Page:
Public Enemies Review

Heeeeere’s Johnny! For all fans of one of the most handsome and charming personalities to grace the silver screen, myself included, Depp is back all guns blazing in this brilliant biopic of iconic American bank robber – John Dillinger, set in the Great Depression.

We start off in the middle of a jail-break in 1933, where Dillinger (Depp) removes his cohorts with swift abandon (and a wry smile) out of Indiana State Penitentiary. In the first few minutes we learn much of Dillinger’s persona: fastidious, efficient, loyal, quick-thinking, yet compassionate. We’re in depression; trying times – and boy can we feel it. As Dillinger and his crew run riot, we get a real sense of the era with its classic clubs, cinematic newsreels and downtrodden gentry classes.

A befuddled J Edgar Hoover (Crudup) announces a war on crime and appoints trusted agent Melvin Purvis (Bale) to apprehend public enemy No.1 – John Dillinger. Spin is key here, as Dillinger seems to have captured the public’s imagination as a kind of Robin Hood character, and a real thorn in Hoovers’ side. To this effect he’s always telling customers that he’s come for the Bank’s money, not theirs, often leaving some for them. In between this we have his romance with the stunning Billie (Cotillard), more than a welcome distraction and a love that gives him reason…

One can’t help but draw parallels to Heat, Mann’s other masterpiece. We have cops and gangsters, worthy charming adversaries, a cat and mouse game and as always – a great ensemble cast padding up a watertight script. This is a phenomenal movie by any means – rambunctious, fast-paced, charismatic and engaging.

Depp as Dillinger is mesmeric; by turns charming, quirky and deadly. He gives us a man who knows what he wants and will use his ingenuity and sheer ballsy courage to get it. He fancies himself a hero for the people, his audacity unparalleled; as at one point we see him walk through the FBI’s special Dillinger office, asking officers the latest score on the game they’re watching. Bale has a subtle intensity, and is very nuanced compared to Depp’s fastidious charm and cleverness. Yet Depp’s got a quirky edge which is hard to define – mischievous, learned, a tad nervous even as he sees his world slowly crumble around him. Cotillard as his love interest is sensitive and perceptive; as a character under-utilised, but then where’s the scope in a movie about a bank robber…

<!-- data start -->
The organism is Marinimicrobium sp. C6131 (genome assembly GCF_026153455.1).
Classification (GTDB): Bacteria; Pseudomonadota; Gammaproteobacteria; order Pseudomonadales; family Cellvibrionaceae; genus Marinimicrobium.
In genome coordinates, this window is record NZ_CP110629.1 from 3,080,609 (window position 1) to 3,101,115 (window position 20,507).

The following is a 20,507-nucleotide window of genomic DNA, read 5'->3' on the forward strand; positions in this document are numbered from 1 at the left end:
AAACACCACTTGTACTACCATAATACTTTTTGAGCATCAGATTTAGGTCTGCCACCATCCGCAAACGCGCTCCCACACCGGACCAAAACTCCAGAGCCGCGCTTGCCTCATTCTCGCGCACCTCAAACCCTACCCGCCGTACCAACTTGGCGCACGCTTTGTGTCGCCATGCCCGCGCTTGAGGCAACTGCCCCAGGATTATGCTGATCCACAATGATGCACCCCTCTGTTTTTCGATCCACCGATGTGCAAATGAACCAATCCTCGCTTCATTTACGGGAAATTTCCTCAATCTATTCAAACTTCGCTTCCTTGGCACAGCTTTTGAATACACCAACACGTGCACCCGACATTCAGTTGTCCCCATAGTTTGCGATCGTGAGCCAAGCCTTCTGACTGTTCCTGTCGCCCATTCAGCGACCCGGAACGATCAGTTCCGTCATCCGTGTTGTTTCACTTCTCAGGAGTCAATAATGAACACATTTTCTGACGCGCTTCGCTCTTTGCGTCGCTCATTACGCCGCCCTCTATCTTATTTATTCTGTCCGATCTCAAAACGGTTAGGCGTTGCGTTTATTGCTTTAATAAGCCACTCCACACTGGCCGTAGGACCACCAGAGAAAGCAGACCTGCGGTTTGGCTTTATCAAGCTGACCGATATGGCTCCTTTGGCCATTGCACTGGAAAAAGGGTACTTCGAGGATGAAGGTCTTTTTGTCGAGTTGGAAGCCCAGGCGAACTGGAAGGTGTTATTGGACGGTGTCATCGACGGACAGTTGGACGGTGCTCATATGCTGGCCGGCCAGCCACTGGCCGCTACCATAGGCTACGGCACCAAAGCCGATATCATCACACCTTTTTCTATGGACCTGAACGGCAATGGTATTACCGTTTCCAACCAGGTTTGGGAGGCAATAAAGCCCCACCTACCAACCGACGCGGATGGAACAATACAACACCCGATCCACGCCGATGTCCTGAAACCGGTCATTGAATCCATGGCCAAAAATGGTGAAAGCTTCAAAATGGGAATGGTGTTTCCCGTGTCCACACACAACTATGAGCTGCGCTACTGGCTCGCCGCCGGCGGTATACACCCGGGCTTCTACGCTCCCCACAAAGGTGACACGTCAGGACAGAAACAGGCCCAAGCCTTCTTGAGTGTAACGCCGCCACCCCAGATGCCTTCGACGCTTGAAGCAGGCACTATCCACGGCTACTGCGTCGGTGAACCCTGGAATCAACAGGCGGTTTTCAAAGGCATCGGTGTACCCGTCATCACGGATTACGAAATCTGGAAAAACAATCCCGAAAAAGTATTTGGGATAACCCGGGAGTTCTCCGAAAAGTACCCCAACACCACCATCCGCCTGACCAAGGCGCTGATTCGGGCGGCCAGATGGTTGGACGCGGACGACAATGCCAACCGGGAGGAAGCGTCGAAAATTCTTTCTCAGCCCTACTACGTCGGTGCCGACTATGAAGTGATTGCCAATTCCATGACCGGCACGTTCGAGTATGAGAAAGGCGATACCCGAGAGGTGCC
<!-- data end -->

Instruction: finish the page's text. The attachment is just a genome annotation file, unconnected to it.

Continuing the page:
Public Enemies constantly has you on the edge of your seat, as Mann ratchets up the tension relentlessly. It’s a fabulous biopic on a character that has become the fabric of American folklore, that manages to let you see the various facets of Dillinger. As always, no one does a bank heist quite like Mann, but as one of the most under-rated director’s from the West, very few can tell a story as rich and complete as him either.


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